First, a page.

Another method I use is when he starts to break wide … I will turn the flank into a shed (which he loves) and say in “here-here” and he comes flying in. I don’t want to do that to often since I really didn’t set him up for a shed and don’t want him “pre-meditating” that maneuver :@) However, doing it every once in a while makes him not want to run as wide and keeps him in contact with his sheep.
With a few hard dogs I’ve had to use a long line in a round pen. I don’t use this with soft or sensitive dogs. You need one with a “bit” of drive about them but it will help. You have a long line and give the flank … when he starts to break wide … correct (hey, here, or whatever) and give a tug. Make sure your angle is correct or you will pull him back toward you and not the sheep. You want him to stay the same distance from the sheep he was … not go wider. You don’t keep pressure on the line … just give a little “tug” to keep him from going wider.
I remember before I had ever trained a wide running one … people telling me that was harder issue to fix than one that was too tight. I had my doubts … I had spent so many hours pushing mine out - I just wanted to try that for a change :@) Well, “watch what you wish for” … you know what … they were right :@) If the “wide” part is programmed in … it’s hard to override.
However, it’s only one side and a flank with this dog so I’m not “overly” worried about it. On really wide running ones it’s usually both sides and often flanks and outruns (BUT not always … go figure :@)
He’s progressing well in most areas. He needs work on his hill outwork (hard for this flatlander to find :@) This time of year is the worse time to “trailer out” because of the foxtails … so not sure he’s going to get that until fall.
His biggest “flaw” right now is pace. He has a hard time understanding that he CAN work sheep from a distance and pacing himself down. So, that’s the main focus right now. I walk with him for miles and just say “time – time” and he’s fine when I’m walking with him (and putting pressure on to reinforce it).
The way I work on pace — I will have around 5 sheep (don’t want too many as it makes him want to flank instead of ”line”). I have the sheep on one side of me and the dog on the other … all in a triangle (I’m the point of the triangle). I walk … the sheep walk … and I MAKE him walk. I don’t down him I say time and put pressure on … by taking a step toward him … pointing the crook at him and growl time – if he slows down I release pressure. This allows him to make the same mistake again and get another correction. But it also puts the responsiblity to slow down on HIM. If I just downed him I would be taking that responsibility.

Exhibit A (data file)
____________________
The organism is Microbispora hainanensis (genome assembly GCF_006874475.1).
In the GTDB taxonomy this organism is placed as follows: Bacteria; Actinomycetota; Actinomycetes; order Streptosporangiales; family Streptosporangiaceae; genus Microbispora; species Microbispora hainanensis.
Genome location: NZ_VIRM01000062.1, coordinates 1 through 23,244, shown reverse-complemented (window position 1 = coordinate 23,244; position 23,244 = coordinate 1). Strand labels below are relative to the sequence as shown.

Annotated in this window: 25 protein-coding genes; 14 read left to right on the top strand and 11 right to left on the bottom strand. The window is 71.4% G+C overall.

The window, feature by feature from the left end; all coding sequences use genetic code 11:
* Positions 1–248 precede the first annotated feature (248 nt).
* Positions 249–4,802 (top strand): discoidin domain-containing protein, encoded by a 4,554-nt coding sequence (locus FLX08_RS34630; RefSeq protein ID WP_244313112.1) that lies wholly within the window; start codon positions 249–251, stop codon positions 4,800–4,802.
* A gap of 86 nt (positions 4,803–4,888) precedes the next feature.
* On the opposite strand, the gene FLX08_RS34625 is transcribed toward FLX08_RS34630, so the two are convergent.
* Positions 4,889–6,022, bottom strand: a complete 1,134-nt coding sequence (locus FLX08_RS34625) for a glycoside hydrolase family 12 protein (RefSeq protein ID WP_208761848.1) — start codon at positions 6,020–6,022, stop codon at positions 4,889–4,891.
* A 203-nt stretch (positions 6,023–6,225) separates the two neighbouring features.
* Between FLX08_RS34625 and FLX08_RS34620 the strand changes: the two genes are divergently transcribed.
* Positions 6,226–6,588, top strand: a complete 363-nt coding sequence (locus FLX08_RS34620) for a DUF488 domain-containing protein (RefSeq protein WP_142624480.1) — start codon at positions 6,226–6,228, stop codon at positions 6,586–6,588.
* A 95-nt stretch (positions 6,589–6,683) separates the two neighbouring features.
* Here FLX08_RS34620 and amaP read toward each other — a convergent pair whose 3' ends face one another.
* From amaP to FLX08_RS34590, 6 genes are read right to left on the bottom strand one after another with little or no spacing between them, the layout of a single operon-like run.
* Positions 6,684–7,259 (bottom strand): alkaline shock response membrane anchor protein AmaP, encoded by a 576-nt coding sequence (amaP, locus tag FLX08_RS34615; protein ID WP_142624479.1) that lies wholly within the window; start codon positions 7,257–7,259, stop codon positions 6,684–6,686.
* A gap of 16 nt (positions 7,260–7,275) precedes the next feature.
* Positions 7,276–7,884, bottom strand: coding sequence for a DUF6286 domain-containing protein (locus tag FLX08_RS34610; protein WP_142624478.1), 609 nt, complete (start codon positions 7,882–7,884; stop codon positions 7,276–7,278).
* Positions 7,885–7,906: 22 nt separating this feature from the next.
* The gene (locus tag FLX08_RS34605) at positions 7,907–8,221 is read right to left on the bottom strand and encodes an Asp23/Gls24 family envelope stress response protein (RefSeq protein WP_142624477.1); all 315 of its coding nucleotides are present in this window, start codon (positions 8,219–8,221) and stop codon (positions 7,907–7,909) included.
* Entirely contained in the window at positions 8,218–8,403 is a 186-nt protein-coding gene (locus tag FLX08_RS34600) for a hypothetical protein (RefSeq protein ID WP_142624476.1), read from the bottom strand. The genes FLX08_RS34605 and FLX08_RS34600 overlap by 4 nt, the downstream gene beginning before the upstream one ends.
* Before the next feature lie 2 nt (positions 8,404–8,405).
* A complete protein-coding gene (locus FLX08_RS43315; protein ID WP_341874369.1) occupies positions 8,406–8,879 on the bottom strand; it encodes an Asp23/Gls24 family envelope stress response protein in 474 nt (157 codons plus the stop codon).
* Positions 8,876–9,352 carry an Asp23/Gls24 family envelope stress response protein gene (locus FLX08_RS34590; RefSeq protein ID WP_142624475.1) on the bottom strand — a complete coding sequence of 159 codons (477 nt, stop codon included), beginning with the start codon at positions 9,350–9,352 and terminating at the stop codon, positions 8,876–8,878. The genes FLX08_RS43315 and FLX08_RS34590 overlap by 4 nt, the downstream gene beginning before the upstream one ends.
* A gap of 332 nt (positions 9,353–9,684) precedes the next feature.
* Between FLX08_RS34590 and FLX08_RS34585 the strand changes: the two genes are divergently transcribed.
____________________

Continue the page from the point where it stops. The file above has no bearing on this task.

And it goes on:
I’m trying to keep the distance between me, the sheep and the dog the same the entire time I’m walking with him. If I HAVE to down him … I will but then I “cluck” to him to walk on again.
He’s beginning to “get that” but when he takes the sheep and just drives off he will only go so far before he tries to speed up and when reminded to “take time” he “tries” to ignore the command (unless I get loud which is NOT what I want to reinforce … only listen when I yell:@).
I try not to work on pace when he’s still fresh and ready to go. I will do a number of outruns to tire him out (if that’s possible :@) before I move on to pace. This allows him to burn some of that youthful steam off before I try to “grind him down”.
Sometimes when he does slow down he tends to disengage from the sheep (also not what I want) by stopping and standing instead of slowing down (telling me he really doesn’t fully understand the concept). Occasionally he will turn around and look at me (confusion). When he does that I say nothing … just wait until he looks back at his sheep … then I repeat the command.
I could just down him but I always feel that takes the incentive out of them. I would be controlling him instead of teaching him HOW to control himself. That’s NOT to say I never down him – I do. It’s just I’m working on “take – time” (not down … he knows how to down – Well, “most of the time” :@).
“All that said” … I would rather have one I’m always trying to slow down that one I have to encourage on. I’m trying to develope an open dog so it’s better to take it slowly making sure I keep the push in him. If the dog has “it” in him … age often cures “too pushy” issues that young dogs have.
I’m working with a dog now that will not push through the bubble. When you are loading stock into a trailer you need enough push and flank to keep the stock going forward. If a dog flanks off and gives too much ground, the stock start going sideways and it stops the forward movement.
Sometimes, it’s “just” the way the dog is but often it’s because they’ve never really learned how to push, hold and flank all at the same time.